7. The fact that the richer complexes in the Kelermes necropolis contained a large number of imported wares of Near-Eastern and Transcaucasian manufacture ties in with Herodot's account of the Scythians' return from their Near-Eastern maneuvers. Similarly, all burial and cult structures in this necropolis can be viewed as belonging to a single, local archeological culture which can be termed "Meotian" without containing a specific ethnological meaning.
This last point does not contradict the existence of an "Early Scythian cultural hearth" in the Northwest Caucasus (Galanina, 1997), as long as it is understood in terms of a traditional and widespread context defined by horse gear, weapons and objects decorated in the animal style, and not as a concrete, ethnical definition based on the Iranian language group of the Northern Black Sea steppes. In order to differentiate the terms "Meotian archeological culture" and "Early Scythian culture", the author suggests that the latter term, referring to the so-called "Scythian triad", be substituted by the broader "sub-cultural" term "Early Scythian complex". This same "sub-cultural" or "extra-cultural" term can be applied to both the earlier complex of the "New-Circassian hoard" type as well as the "New-Circassian complex". A similar, broader understand of the Northwest Caucasus shows it to be one of the main hearths of the "Early Scythian complex", in which 'Scythian' elements, characterized by elements of the triad, continue to develop to one degree or another up till the 4th cent. BC, and continuously take on local characteristics. This development, however, takes place within the framework of the local Meotian agricultural culture.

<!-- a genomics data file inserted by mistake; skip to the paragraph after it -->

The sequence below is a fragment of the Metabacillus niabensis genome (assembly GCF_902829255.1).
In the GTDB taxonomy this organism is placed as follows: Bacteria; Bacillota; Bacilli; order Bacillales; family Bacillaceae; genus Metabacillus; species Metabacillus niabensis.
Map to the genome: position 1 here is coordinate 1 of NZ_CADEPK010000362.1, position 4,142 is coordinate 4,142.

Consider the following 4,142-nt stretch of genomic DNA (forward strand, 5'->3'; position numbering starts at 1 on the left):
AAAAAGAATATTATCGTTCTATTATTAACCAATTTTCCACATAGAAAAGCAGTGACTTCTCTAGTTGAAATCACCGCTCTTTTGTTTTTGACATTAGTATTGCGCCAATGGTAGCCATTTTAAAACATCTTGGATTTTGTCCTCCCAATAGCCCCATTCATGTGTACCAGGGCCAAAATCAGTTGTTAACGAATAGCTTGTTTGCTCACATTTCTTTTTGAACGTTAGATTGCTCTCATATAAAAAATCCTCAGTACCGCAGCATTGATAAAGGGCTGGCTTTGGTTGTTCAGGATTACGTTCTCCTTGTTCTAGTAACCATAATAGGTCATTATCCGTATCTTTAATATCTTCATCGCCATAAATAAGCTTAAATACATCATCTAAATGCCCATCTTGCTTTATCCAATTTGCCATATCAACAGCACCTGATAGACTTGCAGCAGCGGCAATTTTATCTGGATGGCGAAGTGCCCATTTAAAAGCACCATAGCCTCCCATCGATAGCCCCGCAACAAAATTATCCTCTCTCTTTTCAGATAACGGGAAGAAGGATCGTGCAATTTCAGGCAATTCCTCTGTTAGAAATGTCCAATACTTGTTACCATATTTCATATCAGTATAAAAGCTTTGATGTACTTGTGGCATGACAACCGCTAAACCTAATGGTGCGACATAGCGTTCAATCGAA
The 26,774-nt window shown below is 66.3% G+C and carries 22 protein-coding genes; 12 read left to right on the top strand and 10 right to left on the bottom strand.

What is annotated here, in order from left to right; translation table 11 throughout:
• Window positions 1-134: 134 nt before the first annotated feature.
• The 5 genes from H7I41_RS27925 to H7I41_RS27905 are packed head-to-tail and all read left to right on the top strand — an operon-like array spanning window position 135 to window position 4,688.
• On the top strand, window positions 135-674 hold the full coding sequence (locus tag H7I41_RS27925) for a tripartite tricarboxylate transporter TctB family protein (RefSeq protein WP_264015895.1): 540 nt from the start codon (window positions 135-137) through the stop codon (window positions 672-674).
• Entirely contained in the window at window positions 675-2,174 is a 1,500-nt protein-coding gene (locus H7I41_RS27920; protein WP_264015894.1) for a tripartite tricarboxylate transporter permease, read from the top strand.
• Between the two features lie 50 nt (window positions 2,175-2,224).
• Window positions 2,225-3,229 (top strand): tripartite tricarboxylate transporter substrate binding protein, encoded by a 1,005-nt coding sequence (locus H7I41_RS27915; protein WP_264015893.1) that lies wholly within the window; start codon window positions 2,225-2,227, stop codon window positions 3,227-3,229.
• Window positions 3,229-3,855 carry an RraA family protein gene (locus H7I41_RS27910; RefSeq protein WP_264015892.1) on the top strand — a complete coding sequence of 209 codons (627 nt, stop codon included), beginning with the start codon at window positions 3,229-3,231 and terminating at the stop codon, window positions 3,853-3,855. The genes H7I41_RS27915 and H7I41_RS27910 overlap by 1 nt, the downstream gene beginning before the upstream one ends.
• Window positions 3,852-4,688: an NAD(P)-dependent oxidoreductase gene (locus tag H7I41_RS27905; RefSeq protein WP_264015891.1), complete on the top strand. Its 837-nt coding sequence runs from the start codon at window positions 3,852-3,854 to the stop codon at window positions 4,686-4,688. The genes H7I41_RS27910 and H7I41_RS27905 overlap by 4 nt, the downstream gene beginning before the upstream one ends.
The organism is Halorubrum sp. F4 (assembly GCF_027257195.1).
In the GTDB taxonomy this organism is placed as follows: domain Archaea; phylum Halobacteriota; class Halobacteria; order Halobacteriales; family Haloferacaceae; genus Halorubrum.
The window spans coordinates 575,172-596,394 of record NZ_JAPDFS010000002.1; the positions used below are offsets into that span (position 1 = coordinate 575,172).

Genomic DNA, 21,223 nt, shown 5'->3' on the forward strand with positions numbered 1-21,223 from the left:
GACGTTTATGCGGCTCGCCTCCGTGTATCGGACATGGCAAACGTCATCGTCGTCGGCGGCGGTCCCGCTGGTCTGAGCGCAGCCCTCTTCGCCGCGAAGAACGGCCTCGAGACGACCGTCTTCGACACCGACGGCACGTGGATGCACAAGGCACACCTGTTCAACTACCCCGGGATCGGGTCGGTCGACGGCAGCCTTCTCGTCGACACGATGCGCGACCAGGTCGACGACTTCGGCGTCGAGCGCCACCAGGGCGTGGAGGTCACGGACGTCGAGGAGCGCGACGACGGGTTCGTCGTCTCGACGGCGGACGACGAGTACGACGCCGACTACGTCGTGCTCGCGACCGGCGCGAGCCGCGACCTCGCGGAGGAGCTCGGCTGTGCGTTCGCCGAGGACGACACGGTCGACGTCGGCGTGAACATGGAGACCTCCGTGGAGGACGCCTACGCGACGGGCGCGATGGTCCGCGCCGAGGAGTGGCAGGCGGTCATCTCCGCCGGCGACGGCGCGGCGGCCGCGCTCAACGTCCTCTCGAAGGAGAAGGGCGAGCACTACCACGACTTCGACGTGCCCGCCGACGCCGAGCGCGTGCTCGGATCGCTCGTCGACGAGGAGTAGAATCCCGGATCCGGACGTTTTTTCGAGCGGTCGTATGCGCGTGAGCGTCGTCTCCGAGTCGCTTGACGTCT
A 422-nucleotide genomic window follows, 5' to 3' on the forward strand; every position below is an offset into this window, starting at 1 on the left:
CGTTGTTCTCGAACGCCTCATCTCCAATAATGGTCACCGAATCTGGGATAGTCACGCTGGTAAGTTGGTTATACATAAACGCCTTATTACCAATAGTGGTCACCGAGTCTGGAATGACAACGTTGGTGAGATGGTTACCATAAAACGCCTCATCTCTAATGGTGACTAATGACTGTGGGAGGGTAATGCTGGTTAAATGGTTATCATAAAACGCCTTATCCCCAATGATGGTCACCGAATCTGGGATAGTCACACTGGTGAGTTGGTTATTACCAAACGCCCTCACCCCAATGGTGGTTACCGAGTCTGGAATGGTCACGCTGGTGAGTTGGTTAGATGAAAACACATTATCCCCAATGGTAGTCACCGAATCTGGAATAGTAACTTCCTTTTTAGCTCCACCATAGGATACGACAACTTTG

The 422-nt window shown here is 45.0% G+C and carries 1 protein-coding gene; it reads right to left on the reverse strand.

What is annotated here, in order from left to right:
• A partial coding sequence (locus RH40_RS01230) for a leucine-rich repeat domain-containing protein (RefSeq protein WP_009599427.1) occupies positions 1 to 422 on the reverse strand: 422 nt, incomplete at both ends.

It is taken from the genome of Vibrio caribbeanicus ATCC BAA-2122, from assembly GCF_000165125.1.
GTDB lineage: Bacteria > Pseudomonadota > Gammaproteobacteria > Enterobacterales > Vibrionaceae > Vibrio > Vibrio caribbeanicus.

The conclusion includes a list of all major works cited.
Translated by Sudjata Chandrasekaran
- Ties with the Northern Caucasus;
- Ties with the Eastern European and forest steppes;
- Transcaucasian ties;
- Ties with Central Europe;
- Contacts along the Black Sea coast.